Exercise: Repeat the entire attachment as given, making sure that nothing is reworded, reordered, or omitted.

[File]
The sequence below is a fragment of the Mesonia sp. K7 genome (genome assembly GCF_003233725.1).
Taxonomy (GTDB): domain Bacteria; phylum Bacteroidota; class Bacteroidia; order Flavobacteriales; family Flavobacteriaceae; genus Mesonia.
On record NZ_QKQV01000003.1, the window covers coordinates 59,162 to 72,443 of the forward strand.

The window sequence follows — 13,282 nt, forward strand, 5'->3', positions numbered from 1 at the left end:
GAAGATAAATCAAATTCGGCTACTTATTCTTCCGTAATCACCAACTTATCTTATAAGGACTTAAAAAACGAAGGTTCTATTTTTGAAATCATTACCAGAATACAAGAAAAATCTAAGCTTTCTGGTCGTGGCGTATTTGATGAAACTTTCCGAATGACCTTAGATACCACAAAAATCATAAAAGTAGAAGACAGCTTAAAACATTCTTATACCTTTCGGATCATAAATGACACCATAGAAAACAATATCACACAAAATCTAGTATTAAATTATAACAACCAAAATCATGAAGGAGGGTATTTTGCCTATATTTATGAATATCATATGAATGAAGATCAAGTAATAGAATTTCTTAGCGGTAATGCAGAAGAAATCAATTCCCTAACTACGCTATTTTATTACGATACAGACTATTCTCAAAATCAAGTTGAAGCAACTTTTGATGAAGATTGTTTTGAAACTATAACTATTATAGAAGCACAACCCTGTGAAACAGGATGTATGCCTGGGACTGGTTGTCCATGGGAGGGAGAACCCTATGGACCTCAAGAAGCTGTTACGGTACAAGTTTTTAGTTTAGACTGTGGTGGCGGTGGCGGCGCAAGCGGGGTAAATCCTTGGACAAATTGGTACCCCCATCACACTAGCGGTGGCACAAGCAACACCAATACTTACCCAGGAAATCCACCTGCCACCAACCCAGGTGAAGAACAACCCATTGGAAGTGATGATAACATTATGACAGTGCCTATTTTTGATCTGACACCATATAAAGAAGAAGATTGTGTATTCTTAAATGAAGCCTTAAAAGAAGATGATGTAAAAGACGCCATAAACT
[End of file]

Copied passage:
The sequence below is a fragment of the Mesonia sp. K7 genome (genome assembly GCF_003233725.1).
Taxonomy (GTDB): domain Bacteria; phylum Bacteroidota; class Bacteroidia; order Flavobacteriales; family Flavobacteriaceae; genus Mesonia.
On record NZ_QKQV01000003.1, the window covers coordinates 59,162 to 72,443 of the forward strand.

The window sequence follows — 13,282 nt, forward strand, 5'->3', positions numbered from 1 at the left end:
GAAGATAAATCAAATTCGGCTACTTATTCTTCCGTAATCACCAACTTATCTTATAAGGACTTAAAAAACGAAGGTTCTATTTTTGAAATCATTACCAGAATACAAGAAAAATCTAAGCTTTCTGGTCGTGGCGTATTTGATGAAACTTTCCGAATGACCTTAGATACCACAAAAATCATAAAAGTAGAAGACAGCTTAAAACATTCTTATACCTTTCGGATCATAAATGACACCATAGAAAACAATATCACACAAAATCTAGTATTAAATTATAACAACCAAAATCATGAAGGAGGGTATTTTGCCTATATTTATGAATATCATATGAATGAAGATCAAGTAATAGAATTTCTTAGCGGTAATGCAGAAGAAATCAATTCCCTAACTACGCTATTTTATTACGATACAGACTATTCTCAAAATCAAGTTGAAGCAACTTTTGATGAAGATTGTTTTGAAACTATAACTATTATAGAAGCACAACCCTGTGAAACAGGATGTATGCCTGGGACTGGTTGTCCATGGGAGGGAGAACCCTATGGACCTCAAGAAGCTGTTACGGTACAAGTTTTTAGTTTAGACTGTGGTGGCGGTGGCGGCGCAAGCGGGGTAAATCCTTGGACAAATTGGTACCCCCATCACACTAGCGGTGGCACAAGCAACACCAATACTTACCCAGGAAATCCACCTGCCACCAACCCAGGTGAAGAACAACCCATTGGAAGTGATGATAACATTATGACAGTGCCTATTTTTGATCTGACACCATATAAAGAAGAAGATTGTGTATTCTTAAATGAAGCCTTAAAAGAAGATGATGTAAAAGACGCCATAAACT